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Snyder takes important step on straits pipelines, but more work ahead


Gov. Rick Snyder today took an important step toward protecting Michigan’s communities and waterways from oil spills by issuing an executive order that creates a Michigan Pipeline Safety Advisory Board.

The 15-member panel will “ensure safety, upkeep and transparency of issues related to the state’s network of pipelines. It will also be charged with advising state agencies on matters related to pipeline routing, construction, operation, and maintenance,” the governor’s office said in a news release.

While the group will look at pipelines across the state, a particular focus will be the Line 5 pipelines in the Straits of Mackinac. Owned by Enbridge and more than six decades old, the twin pipelines every day push 23 million gallons of oil through the heart of the Great Lakes.

The panel includes state officials, industry representatives, environmental advocates and others. MEC is pleased that the board includes Jennifer McKay from member group Tip of the Mitt Watershed Council; Mike Shriberg of the National Wildlife Federation’s Great Lakes Regional Center, a strong partner group; and Chris Shepler of Shepler’s Mackinac Island Ferry, a local business owner who has been outspoken on the need to prevent an oil spill in the straits.

“This new advisory group will provide an important forum for state leaders, water-protection advocates and others to work directly with Enbridge toward a solution that keeps oil out of our Great Lakes and inland waters,” said Chris Kolb, MEC president. “I see an opportunity here for the conversation about Line 5 to become more open and transparent, and for Enbridge to provide clear information about the condition of its pipelines.

“This is a good first step, but there’s still a lot of work to do. I encourage the Snyder administration to take additional measures right away to protect our environment and local economies from the disastrous impacts of an oil spill, and to set aggressive timelines for meaningful action,” Kolb added.

The executive order was among a handful of immediate steps MEC urged the administration to take following the release of recommendations issued by the Michigan Pipeline Safety Task Force. (That group was dissolved after issuing those recommendations. Several of its members are part of the new advisory board.)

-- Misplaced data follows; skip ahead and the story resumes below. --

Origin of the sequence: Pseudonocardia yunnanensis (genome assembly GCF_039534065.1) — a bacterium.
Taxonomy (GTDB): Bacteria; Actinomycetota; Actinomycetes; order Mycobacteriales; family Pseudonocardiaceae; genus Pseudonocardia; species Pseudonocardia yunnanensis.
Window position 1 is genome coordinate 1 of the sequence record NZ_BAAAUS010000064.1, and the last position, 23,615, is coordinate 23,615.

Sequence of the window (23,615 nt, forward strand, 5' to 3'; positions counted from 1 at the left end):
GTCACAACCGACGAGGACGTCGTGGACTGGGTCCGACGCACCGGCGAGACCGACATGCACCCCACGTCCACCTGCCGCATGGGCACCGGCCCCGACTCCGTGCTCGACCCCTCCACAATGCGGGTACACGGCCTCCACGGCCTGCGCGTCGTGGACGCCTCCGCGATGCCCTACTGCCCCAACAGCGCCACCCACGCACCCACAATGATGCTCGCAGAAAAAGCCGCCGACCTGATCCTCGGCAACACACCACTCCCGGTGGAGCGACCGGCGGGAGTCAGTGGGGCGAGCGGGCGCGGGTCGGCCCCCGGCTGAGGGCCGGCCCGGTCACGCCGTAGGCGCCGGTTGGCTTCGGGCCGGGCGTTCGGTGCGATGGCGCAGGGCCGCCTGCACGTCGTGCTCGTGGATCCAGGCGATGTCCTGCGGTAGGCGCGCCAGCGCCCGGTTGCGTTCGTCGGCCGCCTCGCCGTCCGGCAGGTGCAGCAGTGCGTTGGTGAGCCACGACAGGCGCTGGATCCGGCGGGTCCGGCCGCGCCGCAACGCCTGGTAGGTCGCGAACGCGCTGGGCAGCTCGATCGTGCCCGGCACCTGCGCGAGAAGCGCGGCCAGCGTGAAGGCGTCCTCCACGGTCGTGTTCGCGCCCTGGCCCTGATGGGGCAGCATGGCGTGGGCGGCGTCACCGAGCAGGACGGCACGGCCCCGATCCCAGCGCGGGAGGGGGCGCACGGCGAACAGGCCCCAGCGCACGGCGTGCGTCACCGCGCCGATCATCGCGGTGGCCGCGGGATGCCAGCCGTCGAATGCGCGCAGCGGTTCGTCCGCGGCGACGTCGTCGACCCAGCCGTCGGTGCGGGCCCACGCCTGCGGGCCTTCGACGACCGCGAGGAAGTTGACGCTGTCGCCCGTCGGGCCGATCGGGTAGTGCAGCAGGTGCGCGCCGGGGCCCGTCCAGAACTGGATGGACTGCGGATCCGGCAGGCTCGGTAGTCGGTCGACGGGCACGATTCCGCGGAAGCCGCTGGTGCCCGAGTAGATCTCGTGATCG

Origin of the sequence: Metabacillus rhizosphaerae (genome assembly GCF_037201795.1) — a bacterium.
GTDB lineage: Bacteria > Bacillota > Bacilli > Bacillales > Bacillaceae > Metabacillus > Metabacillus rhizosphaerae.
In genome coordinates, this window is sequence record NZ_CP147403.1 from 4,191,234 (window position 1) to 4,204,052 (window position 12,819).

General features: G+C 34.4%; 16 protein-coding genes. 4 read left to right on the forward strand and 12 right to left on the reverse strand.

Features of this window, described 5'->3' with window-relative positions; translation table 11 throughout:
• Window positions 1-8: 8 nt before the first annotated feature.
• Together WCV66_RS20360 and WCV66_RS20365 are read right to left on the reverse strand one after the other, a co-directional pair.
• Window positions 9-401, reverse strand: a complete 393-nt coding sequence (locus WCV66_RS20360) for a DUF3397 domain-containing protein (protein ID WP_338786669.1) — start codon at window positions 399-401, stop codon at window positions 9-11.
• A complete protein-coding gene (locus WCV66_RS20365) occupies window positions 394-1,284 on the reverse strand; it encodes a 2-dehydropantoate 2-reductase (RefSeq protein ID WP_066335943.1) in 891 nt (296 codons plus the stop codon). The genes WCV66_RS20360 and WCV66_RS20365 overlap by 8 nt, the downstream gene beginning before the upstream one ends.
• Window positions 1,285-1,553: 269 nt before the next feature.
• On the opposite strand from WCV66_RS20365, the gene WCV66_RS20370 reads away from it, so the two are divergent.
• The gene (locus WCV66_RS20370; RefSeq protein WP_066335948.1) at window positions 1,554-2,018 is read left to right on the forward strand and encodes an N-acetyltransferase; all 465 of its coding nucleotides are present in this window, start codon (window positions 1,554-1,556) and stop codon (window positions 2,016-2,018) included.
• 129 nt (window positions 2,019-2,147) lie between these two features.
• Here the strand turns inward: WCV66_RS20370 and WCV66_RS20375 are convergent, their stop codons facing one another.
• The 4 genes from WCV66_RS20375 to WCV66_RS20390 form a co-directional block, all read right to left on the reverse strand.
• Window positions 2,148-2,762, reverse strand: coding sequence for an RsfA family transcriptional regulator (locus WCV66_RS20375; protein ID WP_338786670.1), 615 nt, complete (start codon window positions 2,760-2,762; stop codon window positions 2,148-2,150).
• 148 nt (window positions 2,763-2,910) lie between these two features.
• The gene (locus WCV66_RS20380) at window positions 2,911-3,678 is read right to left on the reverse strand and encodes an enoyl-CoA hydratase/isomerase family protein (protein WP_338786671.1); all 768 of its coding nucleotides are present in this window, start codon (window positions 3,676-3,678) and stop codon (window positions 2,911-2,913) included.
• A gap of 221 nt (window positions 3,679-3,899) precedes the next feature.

Additional steps MEC urged the administration to take—and still hopes to see implemented quickly—are:

  • Require Enbridge to establish and maintain interim insurance or bonding of not less than $500 million pending the analysis of risk and adequate financial assurance.
  • Require local, on-the-ground, immediately available emergency response resources for the straits pipelines.
  • Require more frequent monitoring of the Straits of Mackinac pipelines both internally and externally.
  • Require disclosure of Line 5 inspection reports.

Today’s announcement was a welcome step forward, but this is no time to pause—particularly with thick winter ice cover in the straits just months away. Michigan’s leaders should continue moving forward with a sense of urgency to implement the measures above.

And, ultimately, they should eliminate this unacceptable threat by stopping the flow of oil through the Great Lakes.


 Photo courtesy Jodi Grove via Flickr.

  1. Jerry Renning MCATS Chairman #

    Ecology center,

    There is another proposed pipeline the Nexus Pipeline that will be even closer as it comes up from Kensington Pa to Willow Run and then continues on to Canada it’s eventual destination.

    Although it is currently a 42″ high pressure natural gas pipe line MCATS concerns are that it will eventually attract fracturing.

    We will get you a MCATS Fact Sheet as soon as we have finished and approved it. We have not produced one in 25 years I believe.

    Jerry Renning MCATS Chair

    September 5, 2015
  2. James Osborn #

    This is welcome news. While Michigan needs pipelines, and they therefore must at some point cross waterways, be it a creek, river, or a Great Lake, the pipeline companies hide behind the inadequate Federal standards. The worst amongst them is allowing a “smart pig” inspection every 5 years, even if a pipeline is 50 or 60 years old. Just as an elderly person goes to the medical doctor for check ups much more frequently than a teenager, so should an elderly pipeline that is rusting be inspected more frequently.

    Likewise, shut off valves should be required more often than 15 or more miles, and pressure monitoring taps should be required at critical placed. Where I live, a 60 year old oil pipe line crosses a creek that feeds into the Raisin River. I am also concerned about the backyards in our subdivision.

    Earlier this summer, near Santa Barbara, a similar pipeline burst and ran into the ocean. They, too, followed the weak federal guidelines. If for any reason the pipeline companies hide behind the ICC, then I hope that the Gov. will use his leadership and have other governors to convince their state congressional delegations to change federal law.

    September 5, 2015

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